PlayLater - TiVo You Need To Do This!!

Discussion in 'TiVo Coffee House - TiVo Discussion' started by atmuscarella, Jul 1, 2011.

  1. atmuscarella

    atmuscarella Well-Known Member

    6,955
    617
    Oct 11, 2005
    Rochester NY

    Advertisements

    I was also one of those lucky few who got a Premiere with lifetime for a very low cost ($295 for me). I also built a very low end HTPC after I purchased the Premiere mostly just for something to do over the winter.

    The HTPC cost me more than my Premiere with lifetime did and I didn't put any tuners in the HTPC. It is permanently connected via HDMI to my receiver and I use it for streaming and sometimes general Internet stuff. I can not compare it directly to my TiVo as I don't use the HTPC as a normal DVR, but I am using the PlayLater software I mentioned when I started this thread, which is similar to a DVR.

    Bottom line is that my TiVos are easier to use for most things. I like using Pandora and downloading various pod casts on my Premiere better than the HTPC. I like Hulu better on the HTPC and of course the HTPC can access more stuff than the TiVo. I also have the boxee box software on the HTPC and like using it like as a boxee box.

    I think many people would not find the HTPC an acceptable "whole family" device, but I am fine with it. Even if I added tuners to the HTPC and it could completely replace my TiVos I would still pick the TiVos over the HTPC.

    Thanks,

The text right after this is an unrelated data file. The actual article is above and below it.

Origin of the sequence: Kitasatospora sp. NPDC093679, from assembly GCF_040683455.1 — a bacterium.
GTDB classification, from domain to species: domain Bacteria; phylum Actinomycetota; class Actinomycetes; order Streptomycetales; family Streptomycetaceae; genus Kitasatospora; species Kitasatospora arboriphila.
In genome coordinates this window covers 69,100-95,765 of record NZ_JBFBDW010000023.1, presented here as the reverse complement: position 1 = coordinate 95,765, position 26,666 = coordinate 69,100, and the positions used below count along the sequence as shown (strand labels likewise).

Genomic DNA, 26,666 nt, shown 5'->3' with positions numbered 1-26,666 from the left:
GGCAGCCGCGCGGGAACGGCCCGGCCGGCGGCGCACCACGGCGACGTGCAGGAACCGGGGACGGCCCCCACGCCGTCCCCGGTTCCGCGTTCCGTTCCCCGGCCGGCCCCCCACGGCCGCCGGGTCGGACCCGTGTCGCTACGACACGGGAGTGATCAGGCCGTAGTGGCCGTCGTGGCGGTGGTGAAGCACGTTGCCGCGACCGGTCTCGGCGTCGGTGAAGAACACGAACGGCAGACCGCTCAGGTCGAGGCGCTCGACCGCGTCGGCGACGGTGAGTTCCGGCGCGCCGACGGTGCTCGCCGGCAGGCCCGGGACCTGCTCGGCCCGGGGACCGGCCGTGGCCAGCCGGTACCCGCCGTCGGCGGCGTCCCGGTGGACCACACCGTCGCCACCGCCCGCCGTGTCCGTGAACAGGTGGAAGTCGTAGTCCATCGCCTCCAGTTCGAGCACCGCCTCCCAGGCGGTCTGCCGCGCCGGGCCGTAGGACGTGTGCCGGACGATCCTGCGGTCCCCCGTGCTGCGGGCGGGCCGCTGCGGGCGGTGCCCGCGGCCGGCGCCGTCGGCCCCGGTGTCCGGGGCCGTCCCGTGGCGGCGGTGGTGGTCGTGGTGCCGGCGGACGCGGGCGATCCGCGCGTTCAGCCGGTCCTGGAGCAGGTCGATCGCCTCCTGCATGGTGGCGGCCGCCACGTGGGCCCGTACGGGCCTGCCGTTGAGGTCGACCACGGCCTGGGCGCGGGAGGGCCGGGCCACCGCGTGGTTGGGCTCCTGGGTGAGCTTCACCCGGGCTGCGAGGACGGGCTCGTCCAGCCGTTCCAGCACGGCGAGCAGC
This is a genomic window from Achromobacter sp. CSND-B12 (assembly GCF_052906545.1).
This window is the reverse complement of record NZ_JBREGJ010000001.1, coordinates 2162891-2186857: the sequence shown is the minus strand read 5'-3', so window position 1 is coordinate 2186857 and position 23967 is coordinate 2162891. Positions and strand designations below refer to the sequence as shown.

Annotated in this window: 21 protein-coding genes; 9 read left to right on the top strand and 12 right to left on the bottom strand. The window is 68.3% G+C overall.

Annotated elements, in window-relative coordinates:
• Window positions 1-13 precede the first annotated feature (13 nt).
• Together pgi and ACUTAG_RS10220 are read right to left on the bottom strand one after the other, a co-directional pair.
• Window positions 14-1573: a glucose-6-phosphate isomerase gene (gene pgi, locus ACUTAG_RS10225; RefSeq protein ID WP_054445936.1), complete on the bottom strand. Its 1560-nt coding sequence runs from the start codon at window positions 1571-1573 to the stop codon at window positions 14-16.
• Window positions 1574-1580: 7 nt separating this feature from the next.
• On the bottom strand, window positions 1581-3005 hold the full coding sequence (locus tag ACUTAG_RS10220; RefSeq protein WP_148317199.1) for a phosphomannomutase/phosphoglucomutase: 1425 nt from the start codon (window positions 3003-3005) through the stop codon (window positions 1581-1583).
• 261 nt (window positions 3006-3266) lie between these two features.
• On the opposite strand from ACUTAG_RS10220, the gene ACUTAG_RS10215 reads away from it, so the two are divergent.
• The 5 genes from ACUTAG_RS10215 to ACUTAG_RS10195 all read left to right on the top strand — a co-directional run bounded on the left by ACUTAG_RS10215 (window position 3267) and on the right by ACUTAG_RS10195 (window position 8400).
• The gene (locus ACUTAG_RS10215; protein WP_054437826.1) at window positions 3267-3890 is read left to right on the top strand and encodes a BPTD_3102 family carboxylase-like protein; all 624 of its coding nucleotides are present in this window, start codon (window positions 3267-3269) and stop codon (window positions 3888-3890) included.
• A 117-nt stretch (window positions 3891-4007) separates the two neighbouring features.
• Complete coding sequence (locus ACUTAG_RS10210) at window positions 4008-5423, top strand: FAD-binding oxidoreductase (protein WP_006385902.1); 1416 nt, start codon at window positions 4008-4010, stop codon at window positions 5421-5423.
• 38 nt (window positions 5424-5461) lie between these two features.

2. slowbiscuit

    slowbiscuit FUBAR

    4,696
    633
    Sep 19, 2006
    In the ATL
    I have both setups in my house and both are acceptable as 'whole family' devices, but Tivos are easier to use, more reliable, and have better quality guide data on a daily basis.

    I think now that the Cablecard tuner options have increased for PCs (and cost is going way down), the HTPC is a compelling alternative to more than a couple of Tivos. I think the HTPC is probably a better deal too when you factor in that you only need to rent one card.

    Having said that, there have been rumblings/rumors over at AVS and elsewhere that Microsoft's commitment to WMC may be waning to the point that it may not be included in Windows 8. It's certainly not a feature that they've ever tried to sell anyone on, and their decision not to allow PCs to act as extenders to a single recording PC didn't help. Anyone that counts on getting free guide data forever for WMC might be left high and dry if they do discontinue it, but again these are only rumors right now.
     
  3. mikeyts

    mikeyts Stream Warrior

    2,422
    5
    Jul 10, 2004
    San Diego,...
    The only one of 5 HD TiVo models for which you have t orent more than a single CableCARD is the first, TiVo S3. (They intended for it to work with a single card but had to finalize their design before they had shipping CCs to test with and goofed up somehow).